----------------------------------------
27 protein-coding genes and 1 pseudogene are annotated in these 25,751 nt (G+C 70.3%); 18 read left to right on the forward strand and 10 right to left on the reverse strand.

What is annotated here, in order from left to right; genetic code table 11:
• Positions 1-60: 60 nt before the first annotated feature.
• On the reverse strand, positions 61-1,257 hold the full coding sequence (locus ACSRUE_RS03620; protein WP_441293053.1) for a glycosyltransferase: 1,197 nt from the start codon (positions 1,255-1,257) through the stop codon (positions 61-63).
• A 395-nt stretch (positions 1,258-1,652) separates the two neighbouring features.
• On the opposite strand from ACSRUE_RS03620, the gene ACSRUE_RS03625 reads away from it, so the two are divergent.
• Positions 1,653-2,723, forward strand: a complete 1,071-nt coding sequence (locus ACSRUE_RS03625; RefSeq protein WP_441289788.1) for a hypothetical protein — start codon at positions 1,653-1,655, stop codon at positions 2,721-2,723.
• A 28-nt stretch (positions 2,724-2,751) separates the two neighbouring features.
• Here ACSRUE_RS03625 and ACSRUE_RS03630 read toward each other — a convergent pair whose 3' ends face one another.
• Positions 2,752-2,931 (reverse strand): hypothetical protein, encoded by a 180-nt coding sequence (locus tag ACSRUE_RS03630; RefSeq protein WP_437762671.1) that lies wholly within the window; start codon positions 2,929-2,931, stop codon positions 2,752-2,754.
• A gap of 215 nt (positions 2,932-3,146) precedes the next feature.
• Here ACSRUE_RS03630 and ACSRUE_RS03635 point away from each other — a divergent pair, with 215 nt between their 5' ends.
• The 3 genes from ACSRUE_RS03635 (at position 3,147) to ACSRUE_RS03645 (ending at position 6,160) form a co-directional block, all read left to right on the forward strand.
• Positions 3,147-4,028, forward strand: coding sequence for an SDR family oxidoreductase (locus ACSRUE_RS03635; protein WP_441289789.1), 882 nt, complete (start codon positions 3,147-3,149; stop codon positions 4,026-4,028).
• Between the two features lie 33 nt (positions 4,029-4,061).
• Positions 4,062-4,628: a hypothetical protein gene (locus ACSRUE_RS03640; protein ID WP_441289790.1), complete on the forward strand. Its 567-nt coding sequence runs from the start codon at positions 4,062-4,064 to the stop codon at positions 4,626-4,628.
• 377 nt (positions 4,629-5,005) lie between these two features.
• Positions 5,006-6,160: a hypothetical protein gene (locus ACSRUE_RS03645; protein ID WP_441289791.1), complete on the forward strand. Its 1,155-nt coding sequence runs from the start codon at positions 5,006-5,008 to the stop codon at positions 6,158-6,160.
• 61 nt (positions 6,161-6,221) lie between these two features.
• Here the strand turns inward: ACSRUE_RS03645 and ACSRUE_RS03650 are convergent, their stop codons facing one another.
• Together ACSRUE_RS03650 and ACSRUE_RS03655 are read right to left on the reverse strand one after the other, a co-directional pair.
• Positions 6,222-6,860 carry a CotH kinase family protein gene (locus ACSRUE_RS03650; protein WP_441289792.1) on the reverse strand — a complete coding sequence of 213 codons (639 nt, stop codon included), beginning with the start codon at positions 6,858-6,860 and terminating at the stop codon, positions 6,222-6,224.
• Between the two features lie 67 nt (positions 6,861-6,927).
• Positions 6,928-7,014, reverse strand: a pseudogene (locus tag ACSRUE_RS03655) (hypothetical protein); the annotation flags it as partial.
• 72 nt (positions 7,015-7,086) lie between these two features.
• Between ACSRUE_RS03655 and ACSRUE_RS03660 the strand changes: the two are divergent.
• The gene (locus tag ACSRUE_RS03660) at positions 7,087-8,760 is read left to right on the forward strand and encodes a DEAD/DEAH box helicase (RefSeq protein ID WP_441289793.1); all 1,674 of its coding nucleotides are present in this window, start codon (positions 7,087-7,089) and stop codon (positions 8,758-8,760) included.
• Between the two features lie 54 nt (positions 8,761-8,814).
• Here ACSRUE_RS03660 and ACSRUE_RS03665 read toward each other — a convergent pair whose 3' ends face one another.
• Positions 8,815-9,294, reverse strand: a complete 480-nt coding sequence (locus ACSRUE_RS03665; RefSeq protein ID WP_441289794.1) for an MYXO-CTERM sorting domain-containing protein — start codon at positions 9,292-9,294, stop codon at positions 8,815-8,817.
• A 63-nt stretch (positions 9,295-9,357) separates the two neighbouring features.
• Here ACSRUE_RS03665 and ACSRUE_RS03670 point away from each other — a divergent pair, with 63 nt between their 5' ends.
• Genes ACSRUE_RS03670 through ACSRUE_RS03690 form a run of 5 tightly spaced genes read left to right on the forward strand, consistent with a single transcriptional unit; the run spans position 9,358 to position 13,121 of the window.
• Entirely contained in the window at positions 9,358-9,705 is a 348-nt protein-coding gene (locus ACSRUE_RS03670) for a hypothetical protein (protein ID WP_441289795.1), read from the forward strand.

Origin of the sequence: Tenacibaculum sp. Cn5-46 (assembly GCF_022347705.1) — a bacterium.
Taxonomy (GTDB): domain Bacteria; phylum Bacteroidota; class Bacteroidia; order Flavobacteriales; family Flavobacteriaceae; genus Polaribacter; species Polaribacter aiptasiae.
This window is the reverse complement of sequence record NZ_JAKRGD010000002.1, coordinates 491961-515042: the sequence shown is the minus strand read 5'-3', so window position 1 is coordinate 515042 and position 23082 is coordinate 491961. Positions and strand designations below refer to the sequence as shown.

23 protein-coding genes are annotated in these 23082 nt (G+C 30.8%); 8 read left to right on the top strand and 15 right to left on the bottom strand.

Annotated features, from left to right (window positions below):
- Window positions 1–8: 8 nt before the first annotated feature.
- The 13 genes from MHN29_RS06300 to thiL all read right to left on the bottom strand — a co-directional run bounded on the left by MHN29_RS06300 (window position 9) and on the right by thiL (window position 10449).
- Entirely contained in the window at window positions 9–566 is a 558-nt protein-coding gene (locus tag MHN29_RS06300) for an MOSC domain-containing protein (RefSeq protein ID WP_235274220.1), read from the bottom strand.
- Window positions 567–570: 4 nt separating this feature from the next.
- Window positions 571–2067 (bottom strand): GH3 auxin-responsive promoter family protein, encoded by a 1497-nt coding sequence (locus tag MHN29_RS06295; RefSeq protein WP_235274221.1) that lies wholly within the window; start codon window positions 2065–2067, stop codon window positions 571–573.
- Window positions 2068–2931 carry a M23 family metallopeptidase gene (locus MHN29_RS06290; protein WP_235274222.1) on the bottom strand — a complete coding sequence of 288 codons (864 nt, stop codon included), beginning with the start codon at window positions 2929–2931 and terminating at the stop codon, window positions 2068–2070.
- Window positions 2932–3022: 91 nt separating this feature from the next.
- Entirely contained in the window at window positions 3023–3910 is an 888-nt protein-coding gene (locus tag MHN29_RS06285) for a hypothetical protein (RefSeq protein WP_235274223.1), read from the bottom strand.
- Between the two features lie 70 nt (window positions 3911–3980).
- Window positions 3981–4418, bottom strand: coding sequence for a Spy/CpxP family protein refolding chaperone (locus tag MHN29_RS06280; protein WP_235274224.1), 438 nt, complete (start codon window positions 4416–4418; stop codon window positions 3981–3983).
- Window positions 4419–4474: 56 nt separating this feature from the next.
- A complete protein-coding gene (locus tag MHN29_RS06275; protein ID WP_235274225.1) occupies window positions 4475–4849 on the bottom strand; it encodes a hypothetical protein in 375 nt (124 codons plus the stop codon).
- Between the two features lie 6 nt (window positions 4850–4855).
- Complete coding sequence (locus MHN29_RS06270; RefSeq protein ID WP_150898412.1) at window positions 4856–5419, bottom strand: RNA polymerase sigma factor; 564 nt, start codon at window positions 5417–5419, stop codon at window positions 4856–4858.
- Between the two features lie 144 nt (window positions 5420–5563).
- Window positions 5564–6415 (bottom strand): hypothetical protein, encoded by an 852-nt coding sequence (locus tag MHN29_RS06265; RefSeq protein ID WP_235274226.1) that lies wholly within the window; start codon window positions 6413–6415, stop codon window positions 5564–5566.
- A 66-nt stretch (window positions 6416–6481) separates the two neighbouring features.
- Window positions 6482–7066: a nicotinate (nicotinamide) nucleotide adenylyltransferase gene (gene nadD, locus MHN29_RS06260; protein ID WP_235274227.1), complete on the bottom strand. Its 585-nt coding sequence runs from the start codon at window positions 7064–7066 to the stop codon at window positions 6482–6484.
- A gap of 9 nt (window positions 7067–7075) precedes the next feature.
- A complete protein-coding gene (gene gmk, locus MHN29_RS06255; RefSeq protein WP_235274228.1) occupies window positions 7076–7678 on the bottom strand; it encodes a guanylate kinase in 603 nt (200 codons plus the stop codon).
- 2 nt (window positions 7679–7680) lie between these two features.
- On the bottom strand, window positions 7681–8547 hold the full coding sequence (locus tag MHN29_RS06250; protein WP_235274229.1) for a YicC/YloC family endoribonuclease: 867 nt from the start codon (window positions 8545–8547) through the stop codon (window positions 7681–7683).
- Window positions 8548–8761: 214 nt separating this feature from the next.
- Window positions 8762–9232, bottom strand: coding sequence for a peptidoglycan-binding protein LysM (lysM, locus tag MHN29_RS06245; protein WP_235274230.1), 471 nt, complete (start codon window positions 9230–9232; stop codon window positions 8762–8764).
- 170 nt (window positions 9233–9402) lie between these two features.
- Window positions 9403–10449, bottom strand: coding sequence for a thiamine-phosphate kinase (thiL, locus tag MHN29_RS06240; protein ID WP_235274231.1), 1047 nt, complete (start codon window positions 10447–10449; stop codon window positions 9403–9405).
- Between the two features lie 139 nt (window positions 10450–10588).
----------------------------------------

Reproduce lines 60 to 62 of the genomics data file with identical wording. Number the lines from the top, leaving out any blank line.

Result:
- 2 nt (window positions 7679–7680) lie between these two features.
- On the bottom strand, window positions 7681–8547 hold the full coding sequence (locus tag MHN29_RS06250; protein WP_235274229.1) for a YicC/YloC family endoribonuclease: 867 nt from the start codon (window positions 8545–8547) through the stop codon (window positions 7681–7683).
- Window positions 8548–8761: 214 nt separating this feature from the next.